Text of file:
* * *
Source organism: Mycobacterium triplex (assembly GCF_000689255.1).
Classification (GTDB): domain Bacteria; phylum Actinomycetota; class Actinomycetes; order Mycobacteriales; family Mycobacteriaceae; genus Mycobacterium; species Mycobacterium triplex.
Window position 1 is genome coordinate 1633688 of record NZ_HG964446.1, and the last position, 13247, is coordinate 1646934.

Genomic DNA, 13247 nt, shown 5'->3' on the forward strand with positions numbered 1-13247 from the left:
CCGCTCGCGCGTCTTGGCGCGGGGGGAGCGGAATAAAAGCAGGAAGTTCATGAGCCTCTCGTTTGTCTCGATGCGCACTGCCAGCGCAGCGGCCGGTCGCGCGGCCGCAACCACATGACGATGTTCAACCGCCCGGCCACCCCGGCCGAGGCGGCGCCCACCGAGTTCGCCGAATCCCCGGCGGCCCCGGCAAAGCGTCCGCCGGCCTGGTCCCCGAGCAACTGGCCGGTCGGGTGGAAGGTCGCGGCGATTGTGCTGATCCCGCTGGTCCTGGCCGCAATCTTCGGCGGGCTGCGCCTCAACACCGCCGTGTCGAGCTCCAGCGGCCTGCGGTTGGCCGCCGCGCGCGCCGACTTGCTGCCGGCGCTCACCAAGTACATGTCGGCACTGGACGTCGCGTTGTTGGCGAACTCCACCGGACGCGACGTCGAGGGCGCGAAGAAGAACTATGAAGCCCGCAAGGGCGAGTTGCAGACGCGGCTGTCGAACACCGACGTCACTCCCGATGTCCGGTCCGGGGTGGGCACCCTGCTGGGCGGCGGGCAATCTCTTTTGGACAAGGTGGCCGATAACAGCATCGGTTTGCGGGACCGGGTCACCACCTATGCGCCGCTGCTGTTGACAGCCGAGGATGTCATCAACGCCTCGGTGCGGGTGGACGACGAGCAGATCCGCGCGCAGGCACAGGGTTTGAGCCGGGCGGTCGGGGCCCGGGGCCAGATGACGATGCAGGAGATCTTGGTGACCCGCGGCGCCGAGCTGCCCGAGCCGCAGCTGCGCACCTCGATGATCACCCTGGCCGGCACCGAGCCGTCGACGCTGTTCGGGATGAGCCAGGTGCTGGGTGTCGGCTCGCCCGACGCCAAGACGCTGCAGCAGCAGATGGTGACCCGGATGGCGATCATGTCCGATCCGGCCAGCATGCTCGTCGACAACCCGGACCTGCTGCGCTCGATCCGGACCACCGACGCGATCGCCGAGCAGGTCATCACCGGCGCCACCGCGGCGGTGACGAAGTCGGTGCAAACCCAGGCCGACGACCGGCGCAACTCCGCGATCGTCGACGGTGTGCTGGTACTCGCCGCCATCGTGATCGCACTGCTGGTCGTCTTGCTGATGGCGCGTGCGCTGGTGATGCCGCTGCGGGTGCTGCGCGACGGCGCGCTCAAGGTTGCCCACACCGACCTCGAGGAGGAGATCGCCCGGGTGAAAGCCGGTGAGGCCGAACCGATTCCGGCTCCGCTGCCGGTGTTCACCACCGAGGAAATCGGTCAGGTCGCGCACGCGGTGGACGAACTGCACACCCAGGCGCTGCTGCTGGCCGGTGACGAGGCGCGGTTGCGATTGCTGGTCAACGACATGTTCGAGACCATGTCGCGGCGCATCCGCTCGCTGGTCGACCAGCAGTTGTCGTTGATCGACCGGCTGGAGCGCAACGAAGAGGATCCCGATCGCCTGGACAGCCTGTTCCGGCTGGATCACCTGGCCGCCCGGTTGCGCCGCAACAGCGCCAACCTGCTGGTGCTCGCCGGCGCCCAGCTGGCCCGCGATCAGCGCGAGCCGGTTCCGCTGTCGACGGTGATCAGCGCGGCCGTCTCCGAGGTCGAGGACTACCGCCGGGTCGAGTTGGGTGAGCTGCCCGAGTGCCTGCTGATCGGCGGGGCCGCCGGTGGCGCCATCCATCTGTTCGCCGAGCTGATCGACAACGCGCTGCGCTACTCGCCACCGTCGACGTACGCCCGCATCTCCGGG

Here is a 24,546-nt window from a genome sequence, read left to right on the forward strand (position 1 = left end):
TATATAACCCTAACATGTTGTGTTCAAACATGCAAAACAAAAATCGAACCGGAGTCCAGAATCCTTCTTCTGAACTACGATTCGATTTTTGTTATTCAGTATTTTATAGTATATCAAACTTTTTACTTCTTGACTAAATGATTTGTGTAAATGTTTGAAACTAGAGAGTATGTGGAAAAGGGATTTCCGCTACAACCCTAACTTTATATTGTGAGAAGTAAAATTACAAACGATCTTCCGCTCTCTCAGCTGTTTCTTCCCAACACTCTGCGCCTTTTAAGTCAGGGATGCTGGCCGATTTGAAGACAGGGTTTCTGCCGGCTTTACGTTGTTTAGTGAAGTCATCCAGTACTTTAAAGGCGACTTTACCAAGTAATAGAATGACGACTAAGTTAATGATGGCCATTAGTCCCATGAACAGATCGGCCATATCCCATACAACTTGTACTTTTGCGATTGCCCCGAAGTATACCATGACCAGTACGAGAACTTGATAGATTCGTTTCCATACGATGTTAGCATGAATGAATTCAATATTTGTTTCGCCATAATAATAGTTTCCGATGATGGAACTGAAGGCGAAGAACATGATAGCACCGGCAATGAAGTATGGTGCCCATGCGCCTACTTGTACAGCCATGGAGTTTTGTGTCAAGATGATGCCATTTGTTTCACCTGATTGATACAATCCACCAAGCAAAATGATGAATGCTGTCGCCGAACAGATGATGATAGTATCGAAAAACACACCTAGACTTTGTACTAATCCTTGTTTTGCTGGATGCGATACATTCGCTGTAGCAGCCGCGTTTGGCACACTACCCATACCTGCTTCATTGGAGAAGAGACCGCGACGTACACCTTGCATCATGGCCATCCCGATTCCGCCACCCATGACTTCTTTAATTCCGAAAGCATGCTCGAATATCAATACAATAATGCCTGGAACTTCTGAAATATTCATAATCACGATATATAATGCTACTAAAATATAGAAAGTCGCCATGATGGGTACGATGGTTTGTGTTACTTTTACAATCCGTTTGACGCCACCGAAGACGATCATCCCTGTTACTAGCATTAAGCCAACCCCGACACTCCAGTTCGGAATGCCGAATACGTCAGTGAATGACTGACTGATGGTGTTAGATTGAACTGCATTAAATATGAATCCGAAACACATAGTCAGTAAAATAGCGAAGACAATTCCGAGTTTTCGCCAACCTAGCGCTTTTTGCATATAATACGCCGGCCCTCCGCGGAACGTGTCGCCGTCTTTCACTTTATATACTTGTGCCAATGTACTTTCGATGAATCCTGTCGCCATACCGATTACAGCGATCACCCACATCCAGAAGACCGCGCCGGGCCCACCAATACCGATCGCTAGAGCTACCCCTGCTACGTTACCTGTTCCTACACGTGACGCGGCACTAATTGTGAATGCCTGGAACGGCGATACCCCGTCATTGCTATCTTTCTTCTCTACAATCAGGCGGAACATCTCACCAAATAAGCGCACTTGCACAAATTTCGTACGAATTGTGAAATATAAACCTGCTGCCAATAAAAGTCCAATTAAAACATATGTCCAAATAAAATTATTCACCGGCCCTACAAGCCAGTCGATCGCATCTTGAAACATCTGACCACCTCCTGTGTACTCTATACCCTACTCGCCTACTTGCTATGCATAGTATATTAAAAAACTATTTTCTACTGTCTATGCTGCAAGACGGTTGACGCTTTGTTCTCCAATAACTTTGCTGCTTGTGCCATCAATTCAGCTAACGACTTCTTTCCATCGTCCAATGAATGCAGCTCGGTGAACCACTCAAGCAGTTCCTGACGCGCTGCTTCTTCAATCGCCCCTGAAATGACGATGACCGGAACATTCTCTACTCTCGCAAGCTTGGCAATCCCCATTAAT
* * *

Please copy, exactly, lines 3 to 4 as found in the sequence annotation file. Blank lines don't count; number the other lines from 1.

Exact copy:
Window position 1 is genome coordinate 1633688 of record NZ_HG964446.1, and the last position, 13247, is coordinate 1646934.

Genomic DNA, 13247 nt, shown 5'->3' on the forward strand with positions numbered 1-13247 from the left: